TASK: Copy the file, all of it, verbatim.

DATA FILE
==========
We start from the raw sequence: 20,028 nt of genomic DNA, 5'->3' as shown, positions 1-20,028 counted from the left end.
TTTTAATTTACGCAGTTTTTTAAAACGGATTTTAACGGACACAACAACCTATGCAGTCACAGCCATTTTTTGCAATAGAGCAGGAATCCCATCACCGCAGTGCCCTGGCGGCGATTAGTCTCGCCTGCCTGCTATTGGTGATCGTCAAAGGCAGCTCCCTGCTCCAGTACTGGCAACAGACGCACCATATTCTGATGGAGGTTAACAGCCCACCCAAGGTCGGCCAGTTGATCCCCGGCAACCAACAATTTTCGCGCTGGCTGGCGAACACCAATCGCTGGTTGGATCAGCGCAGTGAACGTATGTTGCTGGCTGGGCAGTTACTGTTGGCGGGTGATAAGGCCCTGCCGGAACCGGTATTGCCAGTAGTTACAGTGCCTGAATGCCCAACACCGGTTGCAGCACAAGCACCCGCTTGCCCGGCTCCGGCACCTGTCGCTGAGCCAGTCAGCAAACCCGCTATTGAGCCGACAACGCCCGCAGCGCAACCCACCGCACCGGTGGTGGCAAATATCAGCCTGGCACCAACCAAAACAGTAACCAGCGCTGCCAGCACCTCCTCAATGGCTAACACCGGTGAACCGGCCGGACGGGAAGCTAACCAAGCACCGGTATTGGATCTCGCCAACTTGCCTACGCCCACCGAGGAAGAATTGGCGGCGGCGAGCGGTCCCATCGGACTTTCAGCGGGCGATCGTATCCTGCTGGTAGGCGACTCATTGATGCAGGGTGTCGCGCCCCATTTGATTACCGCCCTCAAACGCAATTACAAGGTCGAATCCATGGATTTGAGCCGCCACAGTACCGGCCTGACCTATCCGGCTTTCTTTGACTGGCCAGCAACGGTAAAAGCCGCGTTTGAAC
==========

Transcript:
We start from the raw sequence: 20,028 nt of genomic DNA, 5'->3' as shown, positions 1-20,028 counted from the left end.
TTTTAATTTACGCAGTTTTTTAAAACGGATTTTAACGGACACAACAACCTATGCAGTCACAGCCATTTTTTGCAATAGAGCAGGAATCCCATCACCGCAGTGCCCTGGCGGCGATTAGTCTCGCCTGCCTGCTATTGGTGATCGTCAAAGGCAGCTCCCTGCTCCAGTACTGGCAACAGACGCACCATATTCTGATGGAGGTTAACAGCCCACCCAAGGTCGGCCAGTTGATCCCCGGCAACCAACAATTTTCGCGCTGGCTGGCGAACACCAATCGCTGGTTGGATCAGCGCAGTGAACGTATGTTGCTGGCTGGGCAGTTACTGTTGGCGGGTGATAAGGCCCTGCCGGAACCGGTATTGCCAGTAGTTACAGTGCCTGAATGCCCAACACCGGTTGCAGCACAAGCACCCGCTTGCCCGGCTCCGGCACCTGTCGCTGAGCCAGTCAGCAAACCCGCTATTGAGCCGACAACGCCCGCAGCGCAACCCACCGCACCGGTGGTGGCAAATATCAGCCTGGCACCAACCAAAACAGTAACCAGCGCTGCCAGCACCTCCTCAATGGCTAACACCGGTGAACCGGCCGGACGGGAAGCTAACCAAGCACCGGTATTGGATCTCGCCAACTTGCCTACGCCCACCGAGGAAGAATTGGCGGCGGCGAGCGGTCCCATCGGACTTTCAGCGGGCGATCGTATCCTGCTGGTAGGCGACTCATTGATGCAGGGTGTCGCGCCCCATTTGATTACCGCCCTCAAACGCAATTACAAGGTCGAATCCATGGATTTGAGCCGCCACAGTACCGGCCTGACCTATCCGGCTTTCTTTGACTGGCCAGCAACGGTAAAAGCCGCGTTTGAAC